Dystoria is a retro-future style shooter/puzzle arcade game developed by Tri-Coastal Games. It leads you into a world filled with upgradable spacecraft’s which help to pilot your way through fast-paced mind boggling sectors in order to save the universe, all accompanied by brilliant 80’s synth soundtrack.
This journey begins with an abduction from Earth. Good start- they have been watching you. You are taken to an academy Dystoria for elite training, where your skills are tested. Many others like you have also been taken to this academy to be tested, in an effort to deduce whether your species will have a bright future ahead of them. No pressure.
Starting off in a spacecraft room, you have a console which enables the selection and modification of ships for the tasks ahead. Along with this is weapon customisation, which you need to unlock through collecting resources on the different maps. You also have a computer with messages from the abductors- Omniam.
Immediately after entering the first map, I liked what I saw. Straight away I was reminded of a strong Tron theme, along with Space Invaders. From the get go, it is what you would expect from an 80’s retro style arcade game. The soundtrack for Dystoria is one of the main appeals to me. This game has some good listening while you shoot the bad guys and navigate through this labyrinth, making it engaging.
The first sector loaded, and away I went. The stick-to-the-surface feature was a life saver for me, as I went swinging from side to side and flying all over the place. It does however take some getting used to when trying to navigate a nice correct course. The surface is free to roam, enabling you to explore each sector to unveil the secret areas and find the resources needed for future missions.
The controls were not explained on entering the game, but I figured it would be the standard WASD and mouse (which it was) so it was pretty self-explanatory. The mechanics of the game are pretty simple, your ship sticks to the surface of any given map and provides nice comfortable manoeuvrability, being able to move in any direction you wish in order to navigate through the map level. There are numerous enemies you will encounter, with each level increasing in numbers and difficulty, making this a nice challenge. Using the mouse left click button or the space bar, you can use any of the weapons you have and will unlock during your progression, frickin’ laser beams! Each spacecraft is customizable with different weapons – primary’s and secondary’s, to ensure the destruction of enemy targets: space bugs and cannons. Be ready for impending doom! Along with every selection of spacecraft, there are specific attributes for each one, some will have better handling, whilst others focus on speed. It’s completely dependent on your style of play.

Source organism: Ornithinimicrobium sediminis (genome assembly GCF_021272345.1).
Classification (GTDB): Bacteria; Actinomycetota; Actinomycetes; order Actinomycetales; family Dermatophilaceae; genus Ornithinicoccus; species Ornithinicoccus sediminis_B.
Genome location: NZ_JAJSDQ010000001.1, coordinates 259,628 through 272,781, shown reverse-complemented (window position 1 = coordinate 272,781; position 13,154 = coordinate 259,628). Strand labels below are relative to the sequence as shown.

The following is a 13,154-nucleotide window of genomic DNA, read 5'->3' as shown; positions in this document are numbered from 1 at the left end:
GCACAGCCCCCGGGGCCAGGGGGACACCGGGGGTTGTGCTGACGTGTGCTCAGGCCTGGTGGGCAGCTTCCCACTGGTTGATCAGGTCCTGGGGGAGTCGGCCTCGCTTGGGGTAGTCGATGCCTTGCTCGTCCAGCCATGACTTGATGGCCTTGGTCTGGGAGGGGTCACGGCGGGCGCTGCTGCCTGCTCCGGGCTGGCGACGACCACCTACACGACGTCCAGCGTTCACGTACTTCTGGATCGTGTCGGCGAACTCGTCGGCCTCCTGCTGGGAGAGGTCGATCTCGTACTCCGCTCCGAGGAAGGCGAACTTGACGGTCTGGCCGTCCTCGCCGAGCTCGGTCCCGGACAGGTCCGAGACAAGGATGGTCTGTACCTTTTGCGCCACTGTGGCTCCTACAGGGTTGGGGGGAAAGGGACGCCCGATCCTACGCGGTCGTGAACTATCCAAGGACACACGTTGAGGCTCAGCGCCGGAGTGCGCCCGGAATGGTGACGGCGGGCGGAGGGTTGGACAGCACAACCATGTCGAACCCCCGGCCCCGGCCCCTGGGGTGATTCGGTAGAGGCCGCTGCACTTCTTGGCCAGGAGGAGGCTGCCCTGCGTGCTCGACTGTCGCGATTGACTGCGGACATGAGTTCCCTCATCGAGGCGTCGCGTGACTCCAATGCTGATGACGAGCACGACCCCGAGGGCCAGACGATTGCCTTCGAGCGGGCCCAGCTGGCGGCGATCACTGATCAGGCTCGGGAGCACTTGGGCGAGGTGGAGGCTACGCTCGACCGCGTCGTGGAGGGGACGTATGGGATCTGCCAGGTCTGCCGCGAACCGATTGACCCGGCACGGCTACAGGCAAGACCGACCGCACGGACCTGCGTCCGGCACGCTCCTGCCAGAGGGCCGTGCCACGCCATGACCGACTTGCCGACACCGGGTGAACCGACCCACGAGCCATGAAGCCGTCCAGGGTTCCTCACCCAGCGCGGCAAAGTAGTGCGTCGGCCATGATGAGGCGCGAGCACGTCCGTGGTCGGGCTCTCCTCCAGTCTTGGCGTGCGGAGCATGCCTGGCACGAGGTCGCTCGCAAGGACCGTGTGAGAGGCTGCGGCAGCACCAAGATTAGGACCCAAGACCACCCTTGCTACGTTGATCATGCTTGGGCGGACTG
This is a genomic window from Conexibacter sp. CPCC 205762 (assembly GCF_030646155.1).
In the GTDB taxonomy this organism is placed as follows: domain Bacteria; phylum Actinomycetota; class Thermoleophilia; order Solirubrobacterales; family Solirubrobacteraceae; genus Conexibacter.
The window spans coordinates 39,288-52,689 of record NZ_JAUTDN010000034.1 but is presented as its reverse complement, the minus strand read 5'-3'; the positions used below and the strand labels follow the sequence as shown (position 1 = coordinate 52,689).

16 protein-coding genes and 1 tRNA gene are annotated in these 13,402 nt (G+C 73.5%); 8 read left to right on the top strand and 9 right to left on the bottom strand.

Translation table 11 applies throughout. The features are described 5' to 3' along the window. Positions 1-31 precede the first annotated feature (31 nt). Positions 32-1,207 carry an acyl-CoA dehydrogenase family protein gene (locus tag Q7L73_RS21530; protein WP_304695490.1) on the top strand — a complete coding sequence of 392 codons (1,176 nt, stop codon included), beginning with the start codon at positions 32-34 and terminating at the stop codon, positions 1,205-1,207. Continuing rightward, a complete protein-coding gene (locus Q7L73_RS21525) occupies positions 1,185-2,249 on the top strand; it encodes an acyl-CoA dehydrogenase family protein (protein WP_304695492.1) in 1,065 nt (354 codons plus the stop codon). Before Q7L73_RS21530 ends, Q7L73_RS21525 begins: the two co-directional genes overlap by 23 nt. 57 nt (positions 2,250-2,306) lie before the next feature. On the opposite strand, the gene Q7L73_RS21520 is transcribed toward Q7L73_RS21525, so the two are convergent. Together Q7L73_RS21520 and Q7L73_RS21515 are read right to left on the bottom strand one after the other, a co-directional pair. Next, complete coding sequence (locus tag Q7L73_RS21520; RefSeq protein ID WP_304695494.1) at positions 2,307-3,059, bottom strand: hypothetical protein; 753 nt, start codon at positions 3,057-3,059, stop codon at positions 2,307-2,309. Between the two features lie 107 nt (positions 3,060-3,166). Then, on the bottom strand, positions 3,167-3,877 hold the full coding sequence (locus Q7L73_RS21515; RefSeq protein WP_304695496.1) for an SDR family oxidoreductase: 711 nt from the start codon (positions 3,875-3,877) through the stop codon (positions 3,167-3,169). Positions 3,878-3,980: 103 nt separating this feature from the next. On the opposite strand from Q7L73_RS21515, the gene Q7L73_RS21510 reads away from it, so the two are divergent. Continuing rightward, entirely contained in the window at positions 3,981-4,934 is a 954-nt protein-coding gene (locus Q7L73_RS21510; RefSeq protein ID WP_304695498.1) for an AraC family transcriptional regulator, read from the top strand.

Each sector you load will progressively get harder and more challenging, providing you with new experiences; rotating floors, portals, laser grids (which are instakill) and many a space bug. The puzzle solving that goes into this game is surprising as I initially assumed it would be a basic shoot em’ up arcade game. However, the puzzles are cleverly designed, requiring you to really put some thought into it – particularly whilst blazing through the course under enemy fire.
Your aim is simple: collect the orbs, in order to open the exit portal, usually located at the end of the map. Along the way, you will find yourself targeted by the space bugs and various others, all of whom deal deadly blows. In order to unlock spacecraft’s, you can collect the nucleons usually found across the sectors and for completing a sector quickly. We then have the spacecraft’s upgrades which we use salvage for, another collectable resource obtained by destroying enemies, seen as debris left floating in space, ready for collection. Then there are the bombs, found throughout the sectors and can be used to destroy blocks, ultimately leading to hidden areas and loot (ship parts) or simply to blow up some enemies-drive by bombing was my thing. At first glance, there doesn’t appear to be any way of replenishing the spacecraft’s shield, but then I came across the checkpoints, which gave me a breath of relief, as at first I was restarting the sector from the beginning and then of course I came across the shield tokens.
While the game is a simple case of collect, destroy and survive, there are objectives and targets to hit for each sector, giving a completionist like myself a goal. So even if you finished a sector and maybe didn’t get all of the nucleons or ship parts, you can load back into a previous map and complete it fully.
Dystoria provides that much needed fix for your nostalgia and love for the classic 80’s arcade feel. Whilst not being overly complicated, you decide how you want to play, piloting, shooting and collecting. When it comes down to the games visual, it keeps classic in the sense that it’s not overly busy or over complicated with detail, making Dystoria a game for anyone who enjoys visually exploding environments, fast-paced arcade shooter, and the fantastic soundtrack that goes along with it.
I would recommend this for anyone wanting to get their 80’s feel good vibe and a lot of destruction in space.
Dystoria- Reviewed on PC
- Soundtrack is perfect for this game.
- Visual style is the epitome of 80’s arcade.
- No real story here, but not necessarily needed.